From humble beginnings, close to home, Dane Lam has risen to stardom in the classical music world. He took the time with us to give an insight into the life of an international travelling conductor.
First of all, welcome back to Brisbane. How does it feel to be back in your hometown and where is it that you predominately call home these days?
“I feel much more relaxed, like I can breathe easy and the weather is fantastic. As for where I call home, I’m not sure exactly. Everything is scattered across three continents – in the last few years I’ve divided my time between London, Brisbane and China as I am the principle conductor of the Xian Symphony Orchestra.”
Going back to the beginning, what inspired you to delve into the world of conducting through Symphony Australia’s Development Program?
“I was fortunate to attend a high school that had a fantastic high school that a great music program, Mansfield State High. I always played music – piano since I was 6, clarinet, saxophone, I was involved in all of the ensembles, concert bands, orchestra choirs and I got my first taste of conducting there. It was just good timing as Symphony Australia, now Symphony Services international used to run a conductor’s development program whereby young promising Australian conductors were able to work with the various Australian orchestras under the guidance of their best conductors and it was a fantastic opportunity at such a young age.”
Do you ever miss being the performer and not conductor?
“I don’t really miss it. Conducting an orchestra is like being the conduit for all these fantastic musicians to make music. When it really works, a small gesture or a look or a raised eyebrow can change the sound. It’s similar to playing in a certain way but I do appreciate when I’m able to sing in a choir or play in an ensemble occasionally even if it’s not a high quality one. The act of making music with people is pretty special.”
You have had some great success working with the Xian Symphony Orchestra. Can you give some insight into how leading this orchestra is distinct from others you have previously dealt with?
“The whole musical, cultural, social landscape in China is different to what we’re used to in Australia. Classical music is relatively new in China, not as new as people think, however there are some orchestras that have been there for decades. The Xian symphony orchestra has been around for about five years now. When we play something there, generally its for the first time. I can’t take things for granted like I can say working with the Queensland Symphony orchestra or orchestras in UK or Europe. Everthing is a premiere and everything is the first time it’s been played in the city. We performed Petunias toscha last year and it was the first time a professional staged opera was in the city. It really forces me to think about the style – like what makes Mozart Mozart.”
Apart from being a conductor you’ve also started uploading vlogs to your YouTube channel, what inspired you to start doing that?
“It started when I was in China. Being in a new country where you don’t really speak the language and have that many friends, I needed another creative outlet and I was watching Casey Neistat’s vlogs and I got a little bit inspired from that. Hopefully it can offer something unusual for people to have an insight into what it’s like to be a musician, especially a travelling musician. I did it just as much for myself to have another creative outlet alongside whoever wants to watch it. I’m still learning the ropes really. It’s like a hobby, but I enjoy it definitely.”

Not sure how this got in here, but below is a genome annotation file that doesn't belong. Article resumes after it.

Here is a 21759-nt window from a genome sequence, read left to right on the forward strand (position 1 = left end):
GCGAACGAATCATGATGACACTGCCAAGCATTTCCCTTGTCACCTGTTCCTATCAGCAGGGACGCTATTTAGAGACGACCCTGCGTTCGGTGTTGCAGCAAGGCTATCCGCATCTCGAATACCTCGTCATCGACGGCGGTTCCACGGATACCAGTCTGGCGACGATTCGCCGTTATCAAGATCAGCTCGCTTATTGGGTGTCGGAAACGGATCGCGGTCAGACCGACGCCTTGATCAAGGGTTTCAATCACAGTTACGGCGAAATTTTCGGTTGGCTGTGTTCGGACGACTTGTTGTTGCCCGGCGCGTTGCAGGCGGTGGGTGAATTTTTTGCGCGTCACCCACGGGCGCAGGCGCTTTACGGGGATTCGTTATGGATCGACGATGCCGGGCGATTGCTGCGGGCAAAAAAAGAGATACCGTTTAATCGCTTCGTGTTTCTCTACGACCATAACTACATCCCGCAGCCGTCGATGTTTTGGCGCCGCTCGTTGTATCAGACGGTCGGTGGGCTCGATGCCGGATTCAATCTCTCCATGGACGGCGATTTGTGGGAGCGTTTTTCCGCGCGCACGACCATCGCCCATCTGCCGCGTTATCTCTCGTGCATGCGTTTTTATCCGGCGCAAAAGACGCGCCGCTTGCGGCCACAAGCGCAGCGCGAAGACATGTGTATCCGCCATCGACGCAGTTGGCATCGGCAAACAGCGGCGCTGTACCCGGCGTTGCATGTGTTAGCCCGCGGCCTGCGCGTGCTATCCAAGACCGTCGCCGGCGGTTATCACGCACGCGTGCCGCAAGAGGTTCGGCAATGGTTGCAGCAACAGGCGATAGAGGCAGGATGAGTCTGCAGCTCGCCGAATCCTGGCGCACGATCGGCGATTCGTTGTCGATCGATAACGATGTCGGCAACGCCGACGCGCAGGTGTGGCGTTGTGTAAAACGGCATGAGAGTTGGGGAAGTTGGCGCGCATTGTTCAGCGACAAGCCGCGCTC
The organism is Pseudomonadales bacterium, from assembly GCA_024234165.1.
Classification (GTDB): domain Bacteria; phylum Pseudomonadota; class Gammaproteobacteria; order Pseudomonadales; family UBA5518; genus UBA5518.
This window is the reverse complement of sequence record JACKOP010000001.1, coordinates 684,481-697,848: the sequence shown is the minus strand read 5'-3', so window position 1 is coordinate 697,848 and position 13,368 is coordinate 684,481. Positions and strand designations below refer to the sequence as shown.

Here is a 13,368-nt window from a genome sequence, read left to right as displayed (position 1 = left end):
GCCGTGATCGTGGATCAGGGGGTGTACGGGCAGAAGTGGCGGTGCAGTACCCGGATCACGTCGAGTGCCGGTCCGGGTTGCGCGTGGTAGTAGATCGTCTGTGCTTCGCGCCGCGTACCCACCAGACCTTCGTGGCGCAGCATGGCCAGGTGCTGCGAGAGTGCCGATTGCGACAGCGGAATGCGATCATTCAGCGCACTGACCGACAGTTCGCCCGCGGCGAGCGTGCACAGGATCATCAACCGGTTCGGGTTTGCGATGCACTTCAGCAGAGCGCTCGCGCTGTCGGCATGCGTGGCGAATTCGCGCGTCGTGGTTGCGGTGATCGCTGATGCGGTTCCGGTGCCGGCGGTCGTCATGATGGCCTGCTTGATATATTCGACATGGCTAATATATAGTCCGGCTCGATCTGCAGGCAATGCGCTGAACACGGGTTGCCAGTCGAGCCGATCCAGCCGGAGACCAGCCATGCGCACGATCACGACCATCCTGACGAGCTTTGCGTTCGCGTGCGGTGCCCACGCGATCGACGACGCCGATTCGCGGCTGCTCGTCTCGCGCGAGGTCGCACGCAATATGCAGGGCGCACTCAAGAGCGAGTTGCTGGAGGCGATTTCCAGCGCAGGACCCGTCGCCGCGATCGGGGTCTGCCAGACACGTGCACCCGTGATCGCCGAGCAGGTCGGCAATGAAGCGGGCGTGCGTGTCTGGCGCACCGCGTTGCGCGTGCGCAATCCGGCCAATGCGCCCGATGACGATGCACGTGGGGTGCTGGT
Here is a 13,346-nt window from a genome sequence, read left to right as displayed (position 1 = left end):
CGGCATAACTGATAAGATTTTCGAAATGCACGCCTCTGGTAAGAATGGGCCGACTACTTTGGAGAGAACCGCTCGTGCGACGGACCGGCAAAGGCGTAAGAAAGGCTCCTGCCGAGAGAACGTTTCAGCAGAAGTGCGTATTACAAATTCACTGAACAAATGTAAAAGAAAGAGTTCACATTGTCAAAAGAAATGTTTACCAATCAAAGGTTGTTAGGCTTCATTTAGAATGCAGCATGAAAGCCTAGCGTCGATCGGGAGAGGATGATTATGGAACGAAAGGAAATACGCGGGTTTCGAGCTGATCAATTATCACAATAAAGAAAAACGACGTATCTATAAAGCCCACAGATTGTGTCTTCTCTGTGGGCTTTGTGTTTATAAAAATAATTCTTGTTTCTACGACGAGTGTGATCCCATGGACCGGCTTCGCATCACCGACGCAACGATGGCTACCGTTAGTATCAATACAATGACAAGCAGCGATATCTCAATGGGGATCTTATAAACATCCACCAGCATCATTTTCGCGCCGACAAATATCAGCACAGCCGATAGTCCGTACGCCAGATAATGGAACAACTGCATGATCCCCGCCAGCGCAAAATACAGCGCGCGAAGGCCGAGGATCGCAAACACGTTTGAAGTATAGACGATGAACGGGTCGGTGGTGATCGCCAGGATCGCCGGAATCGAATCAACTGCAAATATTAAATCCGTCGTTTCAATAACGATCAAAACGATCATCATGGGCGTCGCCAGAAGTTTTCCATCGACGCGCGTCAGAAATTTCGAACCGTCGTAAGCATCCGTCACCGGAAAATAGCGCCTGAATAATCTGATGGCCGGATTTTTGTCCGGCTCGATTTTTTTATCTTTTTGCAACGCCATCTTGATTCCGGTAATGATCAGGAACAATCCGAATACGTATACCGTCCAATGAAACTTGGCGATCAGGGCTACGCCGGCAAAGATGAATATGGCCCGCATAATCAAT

Moving onto the Worldbeat concert celebrating the Year of the Rooster, being held here in Brisbane next month, can you tell us what’s special about the show and what are you most looking forward to about it?
“This is going to be a really unique concert for Brisbane concert goers. There’s such a mix of different styles, it’s a big gala for the year of the rooster. There are straight classical pieces that people would know straight away like the finale from the Nutcracker. Then there are pieces that, whilst still played by a Western symphony orchestra, are heavily influenced by Chinese musical idioms. There will be several Chinese instruments. There is a full Western symphony orchestra with a Chinese influence. Australia and China are not very far from each other now, and Australia is really more part of Asia than it is Europe in a way despite European heritage. I think it’s a great tribute to all of that. There are some fantastic Chinese performers, fantastic Australian performers, it’s a real treat. People can hear so many different styles and players alongside the Queensland Symphony orchestra on top of it all. It’s a good show to celebrate Chinese New Year. Come and have a Chinese banquet before the show, make it a real Chinese night, kicking off the new year off to a special start.”
And finally, Dane, what does the near future hold for you?
“After this concert, I’m taking a few weeks to enjoy my only time off the year back home and enjoy the sunshine at the beach. In march I open the 2017 season for the Xian symphony orchestra which is a Beethoven season with all the Beethoven symphonies which I’m excited about. I’m also doing a gala concert in Xian with Sumi Jo who is one of the foremost soprano’s in the world, she’s a south Korean soprano. Then I go to London to start rehearsing.”
The Worldbeat concert will take place on Thursday 9 February at 7.30pm, Concert Hall, QPAC (QSO WorldBeat). For bookings, visit qso.com.au